If not present in search engine results, the business has no business in the internet.

Search Engines results, rankings, companies, bing, microsoft, yahoo, google, best, top, seo, search engine optimization, internet secrets, charts and graphs, magnifying glass on paper, golden

Photo from photoXpress

Google is a titan of the internet. It has been and still is. Bloggers and businesses have to abide by the guidelines of Google to be present in the web. Having more publicity accords higher ranking, more clicks, and more profits for most.

Not many will take time to know it, but it costs money to operate a search engine. These companies will have warehouses full of computers working as a system to fit the demands of worldwide searches, that is, 3 billion searches every day.

Searches can be optimized to rank on top. JCPenny, a retail store, took the “black hat” to be the earnest result when you searched for “jeans”, “furniture”, and other related products. This happened during the holiday season; and even if you typed in “Samsonite carry on luggage,” JCPenny will still be number one in results instead of Samsonite.com. Their online shopping sales spiked up.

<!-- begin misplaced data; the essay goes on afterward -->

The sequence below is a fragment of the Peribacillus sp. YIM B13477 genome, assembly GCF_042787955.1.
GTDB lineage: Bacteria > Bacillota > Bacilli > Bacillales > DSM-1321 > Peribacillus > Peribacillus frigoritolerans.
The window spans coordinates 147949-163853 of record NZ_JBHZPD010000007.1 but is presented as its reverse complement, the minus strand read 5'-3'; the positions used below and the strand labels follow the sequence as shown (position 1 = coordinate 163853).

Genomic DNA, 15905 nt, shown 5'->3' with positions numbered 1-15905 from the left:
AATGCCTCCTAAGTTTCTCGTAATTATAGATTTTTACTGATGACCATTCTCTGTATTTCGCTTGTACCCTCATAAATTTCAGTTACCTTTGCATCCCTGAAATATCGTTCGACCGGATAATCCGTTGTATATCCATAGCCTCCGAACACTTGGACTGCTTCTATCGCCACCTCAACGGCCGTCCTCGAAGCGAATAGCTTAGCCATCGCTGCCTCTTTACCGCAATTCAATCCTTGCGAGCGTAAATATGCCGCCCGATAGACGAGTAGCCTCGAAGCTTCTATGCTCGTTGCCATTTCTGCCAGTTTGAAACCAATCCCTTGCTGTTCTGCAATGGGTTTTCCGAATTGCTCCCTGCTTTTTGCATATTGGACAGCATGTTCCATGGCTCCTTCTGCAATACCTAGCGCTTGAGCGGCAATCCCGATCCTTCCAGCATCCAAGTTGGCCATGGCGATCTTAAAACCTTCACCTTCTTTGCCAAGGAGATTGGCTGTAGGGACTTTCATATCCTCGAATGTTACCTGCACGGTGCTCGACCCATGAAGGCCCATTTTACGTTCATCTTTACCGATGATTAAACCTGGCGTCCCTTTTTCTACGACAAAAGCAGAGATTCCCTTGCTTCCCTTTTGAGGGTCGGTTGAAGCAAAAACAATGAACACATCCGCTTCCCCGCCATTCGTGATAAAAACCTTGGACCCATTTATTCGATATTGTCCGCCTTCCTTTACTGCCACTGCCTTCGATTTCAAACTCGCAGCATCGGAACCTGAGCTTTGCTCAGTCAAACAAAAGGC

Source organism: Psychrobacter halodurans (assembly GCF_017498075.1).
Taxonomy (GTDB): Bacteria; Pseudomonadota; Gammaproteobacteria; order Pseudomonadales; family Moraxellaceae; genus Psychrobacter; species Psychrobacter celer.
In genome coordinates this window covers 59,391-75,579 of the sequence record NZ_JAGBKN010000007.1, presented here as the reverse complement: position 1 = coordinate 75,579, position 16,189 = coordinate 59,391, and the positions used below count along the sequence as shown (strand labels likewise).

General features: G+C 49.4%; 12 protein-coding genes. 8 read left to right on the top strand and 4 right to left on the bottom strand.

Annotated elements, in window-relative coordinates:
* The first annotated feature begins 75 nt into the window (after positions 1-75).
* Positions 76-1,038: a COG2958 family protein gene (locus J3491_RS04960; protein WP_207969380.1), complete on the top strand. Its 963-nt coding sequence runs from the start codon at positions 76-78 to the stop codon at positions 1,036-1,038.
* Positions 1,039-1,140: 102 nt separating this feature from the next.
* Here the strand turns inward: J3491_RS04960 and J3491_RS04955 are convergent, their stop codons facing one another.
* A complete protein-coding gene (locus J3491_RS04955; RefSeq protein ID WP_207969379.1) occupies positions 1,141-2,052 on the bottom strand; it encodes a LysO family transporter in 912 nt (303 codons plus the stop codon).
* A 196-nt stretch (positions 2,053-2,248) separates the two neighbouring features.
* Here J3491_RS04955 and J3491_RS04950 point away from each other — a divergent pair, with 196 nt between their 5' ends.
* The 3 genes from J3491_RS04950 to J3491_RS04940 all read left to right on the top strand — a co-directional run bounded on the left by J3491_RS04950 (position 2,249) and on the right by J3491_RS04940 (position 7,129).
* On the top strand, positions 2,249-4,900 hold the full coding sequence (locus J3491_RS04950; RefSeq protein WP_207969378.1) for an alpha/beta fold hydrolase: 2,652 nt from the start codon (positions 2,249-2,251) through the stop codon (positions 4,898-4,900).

The “black hat” is against the guidelines of Google. It is deceptive and is cheating. It is a monopoly and is unjust. Google has a robust preventing action against these modifications. Even overdoing SEO optimization, a legitimate way of increasing site rankings, can sink the site off the Google results. Google’s corrective action against Penny?

“On Wednesday evening, Google began what it calls a “manual action” against Penney, essentially demotions specifically aimed at the company. At 7 p.m. Eastern time on Wednesday, J. C. Penney was still the No. 1 result for “Samsonite carry on luggage.” Two hours later, it was at No. 71. At 7 p.m. on Wednesday, Penney was No. 1 in searches for “living room furniture.” By 9 p.m., it had sunk to No. 68.